In what soon became a key communist metaphor of the Cold War, Zhdanov promulgated the two camps thesis, which asserted that a democratic and peace-loving Soviet-led camp was in direct conflict with a warmongering, imperialist camp based in the United States. From 1941 until early 1947, the Soviet Communist Party's official stance had been based upon cooperation with the noncommunist world. But the Cominform jettisoned this position, setting the stage for mutual antagonism between East and West. Zhdanov's postwar division provided the Cominform with its ideological justification: polarized allegiances within social democratic labor movements. It also alarmed the West, which now viewed the Cominform as a resurrected version of the pre–World War II Comintern dedicated to the spread of world communism.
Explanations for the foundation of the Cominform, nominally an information-sharing agency, are in dispute. The prevailing historical interpretation has maintained that it was a response to the introduction of the Marshall Plan in the summer of 1947, which Stalin saw as an attempt by the United States to impose economic and political hegemony in Europe. The formation of the Cominform was the next logical step in consolidating Eastern bloc countries after the Soviets repudiated the Marshall Plan. Recent documents from Hungarian archives suggest, however, that plans to reestablish an international communist organization may have been under way as early as 1946. This would imply that the Cominform was less a response to perceived Western hostility and more a nonmilitary means of Sovietizing Central and Eastern Europe. Whatever motives lay behind it, the Cominform's creation set off alarm bells from Washington to Whitehall in the autumn of 1947. Without doubt, the two camps thesis lent an air of permanency to the evolving Cold War.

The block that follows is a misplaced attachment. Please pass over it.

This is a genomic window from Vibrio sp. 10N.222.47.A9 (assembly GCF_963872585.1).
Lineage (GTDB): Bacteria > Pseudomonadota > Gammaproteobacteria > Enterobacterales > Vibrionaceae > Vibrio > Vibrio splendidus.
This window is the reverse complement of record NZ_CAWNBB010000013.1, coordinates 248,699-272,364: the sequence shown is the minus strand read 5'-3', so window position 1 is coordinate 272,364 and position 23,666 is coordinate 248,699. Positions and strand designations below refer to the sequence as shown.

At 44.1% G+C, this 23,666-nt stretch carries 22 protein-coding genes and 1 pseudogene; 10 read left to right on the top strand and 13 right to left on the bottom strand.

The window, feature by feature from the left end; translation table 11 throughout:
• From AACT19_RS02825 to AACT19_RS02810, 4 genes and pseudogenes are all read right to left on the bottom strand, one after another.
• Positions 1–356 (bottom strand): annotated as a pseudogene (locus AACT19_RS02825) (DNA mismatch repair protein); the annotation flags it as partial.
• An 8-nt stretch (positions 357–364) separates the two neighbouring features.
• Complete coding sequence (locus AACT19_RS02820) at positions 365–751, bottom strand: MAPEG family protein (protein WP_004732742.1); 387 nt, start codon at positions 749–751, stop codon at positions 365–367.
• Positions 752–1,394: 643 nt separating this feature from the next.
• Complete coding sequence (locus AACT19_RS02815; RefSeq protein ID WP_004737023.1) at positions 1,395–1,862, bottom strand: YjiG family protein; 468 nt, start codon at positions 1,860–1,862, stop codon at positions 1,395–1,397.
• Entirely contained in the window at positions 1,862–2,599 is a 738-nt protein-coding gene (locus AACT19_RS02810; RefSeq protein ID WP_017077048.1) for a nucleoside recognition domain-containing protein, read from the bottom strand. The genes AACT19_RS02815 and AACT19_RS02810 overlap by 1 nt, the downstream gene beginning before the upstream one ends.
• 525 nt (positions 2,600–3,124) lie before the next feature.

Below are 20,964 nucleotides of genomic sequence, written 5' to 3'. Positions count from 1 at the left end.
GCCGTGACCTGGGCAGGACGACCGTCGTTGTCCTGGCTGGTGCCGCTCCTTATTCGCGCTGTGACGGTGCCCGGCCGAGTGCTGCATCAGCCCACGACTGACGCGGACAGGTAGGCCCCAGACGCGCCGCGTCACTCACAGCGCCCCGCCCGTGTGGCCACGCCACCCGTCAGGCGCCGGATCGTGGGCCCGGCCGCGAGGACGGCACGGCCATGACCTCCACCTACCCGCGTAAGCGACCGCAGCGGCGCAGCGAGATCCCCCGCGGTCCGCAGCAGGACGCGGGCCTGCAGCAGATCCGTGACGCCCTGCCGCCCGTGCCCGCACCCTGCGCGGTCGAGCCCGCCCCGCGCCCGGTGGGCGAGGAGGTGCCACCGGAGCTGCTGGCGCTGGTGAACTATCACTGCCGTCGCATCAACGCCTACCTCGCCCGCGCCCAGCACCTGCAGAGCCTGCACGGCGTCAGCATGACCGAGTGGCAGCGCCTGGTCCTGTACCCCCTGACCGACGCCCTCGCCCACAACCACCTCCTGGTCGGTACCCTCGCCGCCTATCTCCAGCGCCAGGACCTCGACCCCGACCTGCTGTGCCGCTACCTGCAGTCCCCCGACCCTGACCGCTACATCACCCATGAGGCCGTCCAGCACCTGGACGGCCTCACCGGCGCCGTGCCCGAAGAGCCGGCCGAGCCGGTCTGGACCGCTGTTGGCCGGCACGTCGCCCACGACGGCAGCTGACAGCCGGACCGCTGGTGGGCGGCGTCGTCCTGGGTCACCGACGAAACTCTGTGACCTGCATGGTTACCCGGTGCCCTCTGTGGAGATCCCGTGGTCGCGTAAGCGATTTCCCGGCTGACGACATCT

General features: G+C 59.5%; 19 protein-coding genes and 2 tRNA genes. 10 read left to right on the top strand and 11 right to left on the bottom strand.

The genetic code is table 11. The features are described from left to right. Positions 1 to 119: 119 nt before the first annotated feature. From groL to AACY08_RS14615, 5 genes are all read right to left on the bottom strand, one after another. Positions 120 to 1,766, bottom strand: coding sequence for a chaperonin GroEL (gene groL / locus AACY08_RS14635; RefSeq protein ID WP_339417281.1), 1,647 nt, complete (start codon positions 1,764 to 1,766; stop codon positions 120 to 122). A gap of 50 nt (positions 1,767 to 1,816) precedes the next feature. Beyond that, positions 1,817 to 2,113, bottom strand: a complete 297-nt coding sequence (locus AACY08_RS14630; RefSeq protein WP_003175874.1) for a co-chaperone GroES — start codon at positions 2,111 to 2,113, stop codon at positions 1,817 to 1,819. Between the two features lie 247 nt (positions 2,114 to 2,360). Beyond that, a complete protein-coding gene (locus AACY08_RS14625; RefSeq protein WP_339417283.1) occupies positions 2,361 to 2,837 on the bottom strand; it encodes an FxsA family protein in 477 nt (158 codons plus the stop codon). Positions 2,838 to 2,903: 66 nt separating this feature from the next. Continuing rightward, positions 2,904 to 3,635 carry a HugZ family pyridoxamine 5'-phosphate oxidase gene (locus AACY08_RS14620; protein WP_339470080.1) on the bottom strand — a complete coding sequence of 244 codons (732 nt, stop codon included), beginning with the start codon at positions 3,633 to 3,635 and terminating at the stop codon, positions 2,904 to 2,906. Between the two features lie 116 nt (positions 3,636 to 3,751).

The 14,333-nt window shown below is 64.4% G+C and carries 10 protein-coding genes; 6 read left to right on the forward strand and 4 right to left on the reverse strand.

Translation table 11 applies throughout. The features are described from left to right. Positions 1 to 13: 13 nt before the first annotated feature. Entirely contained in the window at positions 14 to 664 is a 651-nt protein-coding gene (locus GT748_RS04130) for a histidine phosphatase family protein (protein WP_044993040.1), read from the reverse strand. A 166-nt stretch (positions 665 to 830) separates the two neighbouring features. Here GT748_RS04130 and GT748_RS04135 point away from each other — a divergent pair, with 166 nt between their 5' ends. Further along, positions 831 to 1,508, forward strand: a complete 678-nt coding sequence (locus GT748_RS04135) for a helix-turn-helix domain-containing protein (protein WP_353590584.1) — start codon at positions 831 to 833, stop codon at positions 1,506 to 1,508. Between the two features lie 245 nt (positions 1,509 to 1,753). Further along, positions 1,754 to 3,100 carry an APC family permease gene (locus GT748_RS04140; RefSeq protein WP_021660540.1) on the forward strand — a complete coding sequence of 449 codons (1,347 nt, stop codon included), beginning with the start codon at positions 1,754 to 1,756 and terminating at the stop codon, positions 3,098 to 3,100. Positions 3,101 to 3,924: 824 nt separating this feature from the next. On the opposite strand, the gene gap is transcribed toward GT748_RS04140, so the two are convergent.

The Cominform was initially located in Belgrade, Yugoslavia, rather than in Moscow. This was certainly appropriate given the early and prominent role model provided by Yugoslavia's Josip Broz Tito, although the tacit intention was to obscure the controlling hands of Stalin and Zhdanov. Also influential in promoting adherence to the new communist line was the Cominform's monthly journal, For a Lasting Peace, for a People's Democracy! The title was chosen by Stalin himself. The journal was published in fourteen languages and distributed in fifty-seven countries. As the two camps doctrine developed, any nation that supported the United States was deemed to be allied with American imperialism. Only unwavering support of Soviet foreign policy could prevent such categorization.
Within the so-called people's democracies, the new policy wrought profound consequences. Communist parties discarded any appearance of cooperation with other parties, purged all noncommunists, and seized control of governments. The 1948 coup d'état in Czechoslovakia exemplified this process. The belief that the people's democracies were a new means by which the transition to socialism could be achieved was abandoned. Thus, the notion that different countries could determine their own road to socialism became doctrinal heresy.
On 28 June 1948, Tito's self-declared independence from Moscow triggered the excommunication of the Yugoslav Communist Party from the Cominform. Although Yugoslavia had been the most ardent proponent of the two camps thesis, the archetype had now become the pariah. Apart from the demonization of Tito, Yugoslavia's independence opened the first true schism in the international communist movement. The divide meant that neither Bulgaria nor Yugoslavia would continue to support the Greek communists, whose threats had helped convince the Americans in 1947 that the fate of Europe was still precarious. In October 1949, the Greek Communist Party acknowledged military defeat. Less than two months earlier Cominform architect Zhdanov died unexpectedly, and for the next three years the main thrust of Cominform activity became the peace offensive, which was a conduit for Soviet foreign policy. The Cominform did not long survive the Stalinist era. On 17 April 1956, Soviet Premier Nikita Khrushchev dissolved it as part of his reconciliation with Tito.
Procaccio, Giuliano, ed. The Cominform: Minutes of the Three Conferences, 1947/1948/1949. Milan: Fondazione Giangiacomo Feltrinelli, 1994.; Reale, Eugenio. "The Founding of the Cominform." Pp. 253–268 in The Comintern: Historical Highlights. Essays, Recollection, Documents, edited by Milorad M. Dreachkovitch and Branko Lazitch. New York: Praeger, 1966.